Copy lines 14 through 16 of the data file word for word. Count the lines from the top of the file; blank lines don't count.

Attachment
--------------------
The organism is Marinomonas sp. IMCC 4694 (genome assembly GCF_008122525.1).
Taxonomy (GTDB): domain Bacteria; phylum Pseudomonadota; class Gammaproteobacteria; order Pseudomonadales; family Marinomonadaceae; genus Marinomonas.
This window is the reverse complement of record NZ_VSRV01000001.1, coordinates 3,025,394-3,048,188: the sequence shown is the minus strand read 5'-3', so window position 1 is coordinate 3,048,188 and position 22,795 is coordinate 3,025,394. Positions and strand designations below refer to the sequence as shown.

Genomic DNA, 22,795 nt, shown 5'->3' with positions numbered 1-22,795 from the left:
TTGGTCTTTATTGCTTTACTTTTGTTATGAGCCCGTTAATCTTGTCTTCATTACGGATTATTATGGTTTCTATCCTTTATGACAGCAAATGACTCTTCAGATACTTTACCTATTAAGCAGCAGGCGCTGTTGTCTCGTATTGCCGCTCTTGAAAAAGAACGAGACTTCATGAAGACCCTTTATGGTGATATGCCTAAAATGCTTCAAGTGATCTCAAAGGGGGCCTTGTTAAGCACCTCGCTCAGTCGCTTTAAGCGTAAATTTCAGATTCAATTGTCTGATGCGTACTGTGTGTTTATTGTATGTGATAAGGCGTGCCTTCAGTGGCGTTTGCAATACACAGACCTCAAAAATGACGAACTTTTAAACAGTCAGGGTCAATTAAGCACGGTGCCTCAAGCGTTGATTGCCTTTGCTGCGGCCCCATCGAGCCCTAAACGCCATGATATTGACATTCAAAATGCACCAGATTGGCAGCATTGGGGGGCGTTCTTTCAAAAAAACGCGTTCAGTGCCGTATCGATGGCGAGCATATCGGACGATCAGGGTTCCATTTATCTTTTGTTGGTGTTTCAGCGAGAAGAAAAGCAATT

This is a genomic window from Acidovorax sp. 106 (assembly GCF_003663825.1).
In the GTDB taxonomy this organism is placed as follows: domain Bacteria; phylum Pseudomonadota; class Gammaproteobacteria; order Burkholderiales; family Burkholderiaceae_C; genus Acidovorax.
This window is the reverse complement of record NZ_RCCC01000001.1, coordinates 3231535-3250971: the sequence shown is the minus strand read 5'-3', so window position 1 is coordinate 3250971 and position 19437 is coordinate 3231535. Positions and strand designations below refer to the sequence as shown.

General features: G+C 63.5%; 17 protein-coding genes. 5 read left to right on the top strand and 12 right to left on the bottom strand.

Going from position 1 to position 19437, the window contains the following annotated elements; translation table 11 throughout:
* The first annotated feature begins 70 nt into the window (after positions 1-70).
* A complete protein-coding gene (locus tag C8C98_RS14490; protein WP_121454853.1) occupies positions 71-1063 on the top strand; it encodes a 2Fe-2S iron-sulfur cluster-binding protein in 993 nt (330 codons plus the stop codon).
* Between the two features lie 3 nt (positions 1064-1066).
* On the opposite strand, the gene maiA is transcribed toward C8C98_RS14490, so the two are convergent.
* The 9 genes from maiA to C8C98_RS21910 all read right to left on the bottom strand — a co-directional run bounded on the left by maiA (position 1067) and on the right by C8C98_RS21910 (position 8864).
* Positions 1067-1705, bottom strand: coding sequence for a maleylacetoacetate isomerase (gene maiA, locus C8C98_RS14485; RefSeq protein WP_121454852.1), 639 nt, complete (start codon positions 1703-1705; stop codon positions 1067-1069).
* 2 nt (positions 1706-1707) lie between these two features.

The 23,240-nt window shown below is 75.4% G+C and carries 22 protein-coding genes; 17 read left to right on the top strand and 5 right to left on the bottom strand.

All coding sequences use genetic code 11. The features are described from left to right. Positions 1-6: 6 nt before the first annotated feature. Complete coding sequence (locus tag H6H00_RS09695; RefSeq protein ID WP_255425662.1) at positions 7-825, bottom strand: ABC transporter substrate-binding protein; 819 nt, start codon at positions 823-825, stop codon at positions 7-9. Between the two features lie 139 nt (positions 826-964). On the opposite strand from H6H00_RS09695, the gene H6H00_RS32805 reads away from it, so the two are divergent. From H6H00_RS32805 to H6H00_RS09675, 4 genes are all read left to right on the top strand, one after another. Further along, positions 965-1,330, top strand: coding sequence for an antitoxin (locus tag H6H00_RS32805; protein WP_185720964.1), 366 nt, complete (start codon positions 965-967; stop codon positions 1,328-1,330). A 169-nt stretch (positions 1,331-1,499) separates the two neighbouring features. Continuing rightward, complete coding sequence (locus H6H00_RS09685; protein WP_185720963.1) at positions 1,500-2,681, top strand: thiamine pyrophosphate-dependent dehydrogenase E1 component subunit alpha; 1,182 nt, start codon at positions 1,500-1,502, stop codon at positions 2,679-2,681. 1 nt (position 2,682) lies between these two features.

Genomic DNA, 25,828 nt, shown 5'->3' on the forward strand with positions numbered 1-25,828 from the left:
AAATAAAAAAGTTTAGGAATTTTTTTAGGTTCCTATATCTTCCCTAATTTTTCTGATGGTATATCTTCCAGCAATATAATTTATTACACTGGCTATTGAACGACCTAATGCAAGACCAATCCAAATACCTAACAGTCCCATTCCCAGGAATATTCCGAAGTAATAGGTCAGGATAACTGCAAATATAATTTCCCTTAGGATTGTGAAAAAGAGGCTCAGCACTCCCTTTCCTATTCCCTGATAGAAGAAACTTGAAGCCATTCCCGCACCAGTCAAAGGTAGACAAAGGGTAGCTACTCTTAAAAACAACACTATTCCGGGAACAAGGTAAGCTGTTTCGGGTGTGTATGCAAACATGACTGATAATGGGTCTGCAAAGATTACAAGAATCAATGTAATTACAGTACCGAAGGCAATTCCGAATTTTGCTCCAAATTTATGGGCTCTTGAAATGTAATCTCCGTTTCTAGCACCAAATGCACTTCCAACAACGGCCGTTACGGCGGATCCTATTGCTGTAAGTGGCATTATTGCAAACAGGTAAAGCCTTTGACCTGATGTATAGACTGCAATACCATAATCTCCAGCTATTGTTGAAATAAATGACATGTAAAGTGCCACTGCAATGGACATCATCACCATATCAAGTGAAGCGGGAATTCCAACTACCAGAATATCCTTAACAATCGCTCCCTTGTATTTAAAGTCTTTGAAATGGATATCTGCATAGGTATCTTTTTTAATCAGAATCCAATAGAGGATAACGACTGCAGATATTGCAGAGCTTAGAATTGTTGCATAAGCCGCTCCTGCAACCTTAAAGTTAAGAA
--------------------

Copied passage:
* On the opposite strand, the gene maiA is transcribed toward C8C98_RS14490, so the two are convergent.
* The 9 genes from maiA to C8C98_RS21910 all read right to left on the bottom strand — a co-directional run bounded on the left by maiA (position 1067) and on the right by C8C98_RS21910 (position 8864).
* Positions 1067-1705, bottom strand: coding sequence for a maleylacetoacetate isomerase (gene maiA, locus C8C98_RS14485; RefSeq protein WP_121454852.1), 639 nt, complete (start codon positions 1703-1705; stop codon positions 1067-1069).